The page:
Previously Used Final Exam Questions
UC Davis Philosophy 102 (Mattey)
Part One (There will be one question only, to be answered
- Discuss the role of acceptance in Lehrer's theory of knowledge.
What is it? How is it distinguished from belief? What is its role
in Lehrer's coherence theory of justification? What special role
does it play in Lehrer's arguments against rival theories of knowledge?
- Lehrer attempts to analyze the concept of knowledge in the
sense of knowing that the information one possesses is correct.
How does he interpret this sense of knowing? How does it manifest
itself in his own theory of knowledge? How does he exploit this
sense to knowing to argue against rival theories of knowledge?
- In his "Self-Profile" (quoted in class), Lehrer described
his theory as "an attempt to show that the proper blend of
coherence and truth among a certain set of propositions yields
knowledge." Explain in detail how this description
applies to his account of knowledge given in the text.
- Lehrer describes his theory as follows: "complete justification
is a matter of coherence within a system of thigns a person accepts,
which is a subjective fact about a knower but with some
features adapted from the foundation theorist and the externalist"
(p. 15). Show the ways in which Lehrer's theory agrees with and
differs from foundationalism and externalism.
- In the opening chapter of Theory of Knowledge, Lehrer
makes the following statement, "If a person claims to know
something, how well she answers the question 'How do you know?'
will determine whether we accept her claim" (p. 8). Explain
what Lehrer means by this remark and explain its importance in
Lehrer's own theory of knowledge. Show how he uses this standard
of knowledge attribution to argue against rival theories such
as foundationalism, externalism and skepticism.
- Lehrer describes his theory of knowledge as "ecumenical," combining key insights of
foundationalism and externalism with the central doctrine of coherentism. Explain how
Lehrer undertakes to accomplish his synthesis.
- In Chapter One, Lehrer introduces a dispute between, on the one hand, the foundation and coherence theorist, and on the other hand, the externalist. He describes the dispute as "the centerpiece of our inquiry" (p. 14). What is this dispute? What considerations does each side bring to the dispute? How does Lehrer resolve the dispute? Why do you think Lehrer takes it to be the centerpiece of his theory?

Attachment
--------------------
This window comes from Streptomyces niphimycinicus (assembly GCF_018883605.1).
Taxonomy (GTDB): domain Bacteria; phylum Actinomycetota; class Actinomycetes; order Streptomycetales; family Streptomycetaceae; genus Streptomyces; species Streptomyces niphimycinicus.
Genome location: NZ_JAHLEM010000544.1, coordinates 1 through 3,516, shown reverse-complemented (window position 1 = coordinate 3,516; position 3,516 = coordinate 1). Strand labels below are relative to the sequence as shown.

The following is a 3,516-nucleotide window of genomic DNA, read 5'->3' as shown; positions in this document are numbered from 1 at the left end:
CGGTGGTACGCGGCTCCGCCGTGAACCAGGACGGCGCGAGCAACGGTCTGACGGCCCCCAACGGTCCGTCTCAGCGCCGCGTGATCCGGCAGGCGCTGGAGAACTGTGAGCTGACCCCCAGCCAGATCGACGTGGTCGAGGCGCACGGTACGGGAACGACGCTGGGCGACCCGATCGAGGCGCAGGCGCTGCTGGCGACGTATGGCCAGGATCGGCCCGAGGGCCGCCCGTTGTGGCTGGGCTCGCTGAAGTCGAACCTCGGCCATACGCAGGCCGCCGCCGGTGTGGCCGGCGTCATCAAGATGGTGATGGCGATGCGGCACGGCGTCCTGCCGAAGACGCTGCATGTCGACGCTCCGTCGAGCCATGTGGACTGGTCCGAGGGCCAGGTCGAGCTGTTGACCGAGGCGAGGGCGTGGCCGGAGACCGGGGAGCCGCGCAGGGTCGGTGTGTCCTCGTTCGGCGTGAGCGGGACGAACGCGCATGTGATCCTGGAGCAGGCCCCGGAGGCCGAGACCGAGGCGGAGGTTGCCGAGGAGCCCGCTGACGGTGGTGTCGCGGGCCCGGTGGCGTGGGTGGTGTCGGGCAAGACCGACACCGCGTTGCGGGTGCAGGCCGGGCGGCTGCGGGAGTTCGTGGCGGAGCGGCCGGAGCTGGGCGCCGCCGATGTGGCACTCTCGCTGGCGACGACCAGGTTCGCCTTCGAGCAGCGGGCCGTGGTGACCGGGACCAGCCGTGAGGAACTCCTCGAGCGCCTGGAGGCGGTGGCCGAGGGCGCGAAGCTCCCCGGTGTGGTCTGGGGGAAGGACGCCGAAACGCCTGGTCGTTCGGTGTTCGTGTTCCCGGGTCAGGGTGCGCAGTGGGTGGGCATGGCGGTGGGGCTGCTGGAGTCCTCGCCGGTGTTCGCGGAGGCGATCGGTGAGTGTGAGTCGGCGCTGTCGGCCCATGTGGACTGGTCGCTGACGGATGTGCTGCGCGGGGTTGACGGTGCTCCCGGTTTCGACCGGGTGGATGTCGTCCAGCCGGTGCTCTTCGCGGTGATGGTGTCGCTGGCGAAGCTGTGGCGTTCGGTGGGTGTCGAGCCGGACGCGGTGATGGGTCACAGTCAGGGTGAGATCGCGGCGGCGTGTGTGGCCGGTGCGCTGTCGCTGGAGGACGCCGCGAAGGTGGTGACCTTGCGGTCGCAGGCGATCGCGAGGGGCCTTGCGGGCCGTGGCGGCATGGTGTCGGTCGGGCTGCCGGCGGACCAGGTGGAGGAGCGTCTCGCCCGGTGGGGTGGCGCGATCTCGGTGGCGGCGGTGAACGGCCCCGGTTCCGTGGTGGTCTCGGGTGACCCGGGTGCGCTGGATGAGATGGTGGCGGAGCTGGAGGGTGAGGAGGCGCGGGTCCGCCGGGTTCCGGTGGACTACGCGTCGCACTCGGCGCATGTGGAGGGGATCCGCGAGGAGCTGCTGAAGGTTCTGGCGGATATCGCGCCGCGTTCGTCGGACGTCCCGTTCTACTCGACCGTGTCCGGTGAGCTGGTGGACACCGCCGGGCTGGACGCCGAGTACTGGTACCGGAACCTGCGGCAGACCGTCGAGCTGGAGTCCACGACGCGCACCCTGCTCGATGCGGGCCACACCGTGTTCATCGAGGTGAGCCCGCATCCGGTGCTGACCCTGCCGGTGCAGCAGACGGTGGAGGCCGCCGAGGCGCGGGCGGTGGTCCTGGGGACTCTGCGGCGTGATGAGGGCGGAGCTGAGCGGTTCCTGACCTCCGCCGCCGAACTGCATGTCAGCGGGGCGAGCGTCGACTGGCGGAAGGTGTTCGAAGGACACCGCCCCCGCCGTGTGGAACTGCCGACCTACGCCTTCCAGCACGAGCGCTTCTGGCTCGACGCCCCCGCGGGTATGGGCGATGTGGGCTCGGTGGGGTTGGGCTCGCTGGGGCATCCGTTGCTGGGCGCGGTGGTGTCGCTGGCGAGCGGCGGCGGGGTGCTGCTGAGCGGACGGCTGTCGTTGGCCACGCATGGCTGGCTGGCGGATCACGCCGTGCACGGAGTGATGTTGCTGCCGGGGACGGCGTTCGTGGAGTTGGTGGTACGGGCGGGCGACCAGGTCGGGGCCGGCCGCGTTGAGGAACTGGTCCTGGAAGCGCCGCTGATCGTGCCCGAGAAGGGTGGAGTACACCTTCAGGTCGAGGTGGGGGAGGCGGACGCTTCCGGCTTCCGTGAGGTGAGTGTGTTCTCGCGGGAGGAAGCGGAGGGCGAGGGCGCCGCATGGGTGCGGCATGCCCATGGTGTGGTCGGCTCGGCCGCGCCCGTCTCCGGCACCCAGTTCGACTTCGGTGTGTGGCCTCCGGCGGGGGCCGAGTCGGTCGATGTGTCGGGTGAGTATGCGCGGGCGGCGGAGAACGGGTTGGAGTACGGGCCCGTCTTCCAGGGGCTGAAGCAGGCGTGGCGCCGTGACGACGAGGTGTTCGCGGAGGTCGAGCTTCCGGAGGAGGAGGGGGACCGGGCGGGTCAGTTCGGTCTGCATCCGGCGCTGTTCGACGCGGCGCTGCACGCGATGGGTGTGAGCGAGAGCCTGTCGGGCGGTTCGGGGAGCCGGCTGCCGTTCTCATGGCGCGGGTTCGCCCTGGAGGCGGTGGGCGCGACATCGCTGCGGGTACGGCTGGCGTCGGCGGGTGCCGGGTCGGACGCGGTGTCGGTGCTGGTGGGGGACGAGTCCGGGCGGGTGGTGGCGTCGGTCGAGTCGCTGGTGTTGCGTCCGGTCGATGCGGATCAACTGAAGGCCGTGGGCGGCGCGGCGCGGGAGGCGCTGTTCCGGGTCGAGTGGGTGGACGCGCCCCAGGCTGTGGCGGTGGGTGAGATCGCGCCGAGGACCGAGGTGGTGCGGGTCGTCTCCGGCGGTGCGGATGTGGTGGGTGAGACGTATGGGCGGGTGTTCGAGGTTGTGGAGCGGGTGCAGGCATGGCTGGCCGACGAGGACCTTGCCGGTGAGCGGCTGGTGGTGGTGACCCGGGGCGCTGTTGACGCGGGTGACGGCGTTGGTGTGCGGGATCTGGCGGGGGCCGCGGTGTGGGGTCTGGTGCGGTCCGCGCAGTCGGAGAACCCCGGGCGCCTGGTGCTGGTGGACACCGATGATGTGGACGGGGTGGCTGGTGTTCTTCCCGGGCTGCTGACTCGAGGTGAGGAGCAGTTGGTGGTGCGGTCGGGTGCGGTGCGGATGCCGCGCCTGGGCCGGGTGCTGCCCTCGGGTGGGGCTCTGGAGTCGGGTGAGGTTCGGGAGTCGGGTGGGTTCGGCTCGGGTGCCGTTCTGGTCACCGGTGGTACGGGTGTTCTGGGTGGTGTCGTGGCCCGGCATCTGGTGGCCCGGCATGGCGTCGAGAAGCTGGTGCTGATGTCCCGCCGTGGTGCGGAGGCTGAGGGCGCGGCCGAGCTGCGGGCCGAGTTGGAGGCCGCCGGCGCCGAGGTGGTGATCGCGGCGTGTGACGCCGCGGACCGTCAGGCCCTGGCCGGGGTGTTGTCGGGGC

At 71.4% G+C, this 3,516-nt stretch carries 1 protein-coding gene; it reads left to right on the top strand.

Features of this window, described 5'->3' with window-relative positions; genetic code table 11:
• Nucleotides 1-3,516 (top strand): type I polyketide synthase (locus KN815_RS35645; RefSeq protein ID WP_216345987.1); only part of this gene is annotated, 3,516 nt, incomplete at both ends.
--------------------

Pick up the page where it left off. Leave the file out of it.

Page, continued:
- In Chapter 1 of Theory of Knowledge, Lehrer states that "The correct theory of knowledge must provide the correct blend of subjective acceptance and truth in what is accepted, the right match between mind and reality" (p. 18). Explain what Lehrer means by this, and describe how his own theory is supposed to provide the right blend.
- In Chapter 1 of Theory of Knowledge, Lehrer states that, "It is information that we recognize to be genuine that yields the characteristically human sort of knowledge that distinguishes us as adult cognizers from machines, other animals, and even our childhood selves" (p. 4). What other sort of knowledge might there be? How does Lehrer's concern with "knowledge in the information sense" shape his theory of knowledge and his criticism of rival theories?
- (2000) In several places in the text, Lehrer raises the objection that his opponents' theories permit "intellectual opacity." What does he mean by this expression? Show how he applies the objection to the various theories he criticizes. Be sure to use examples to illustrate how opacity is supposed to arise. show how Lehrer's own account of knowledge is supposed to yield "intellectual transparency."
Part Two (There will be a choice of one of three or four
From Chapter 2
- What is Lehrer's final account of truth? What are its limitations?
How does it deal with the paradoxes?
- According to Lehrer, the "absolute" theory of truth, (AT) It is true that p if and only if
p, is not adequate as it stands. What problem does Lehrer find with this theory, and how
does he try to overcome the problem?
- Some philosophers claim that it is possible to know that
p without accepting that p, for some p. Give
an example of such alleged knowledge. How does Lehrer criticize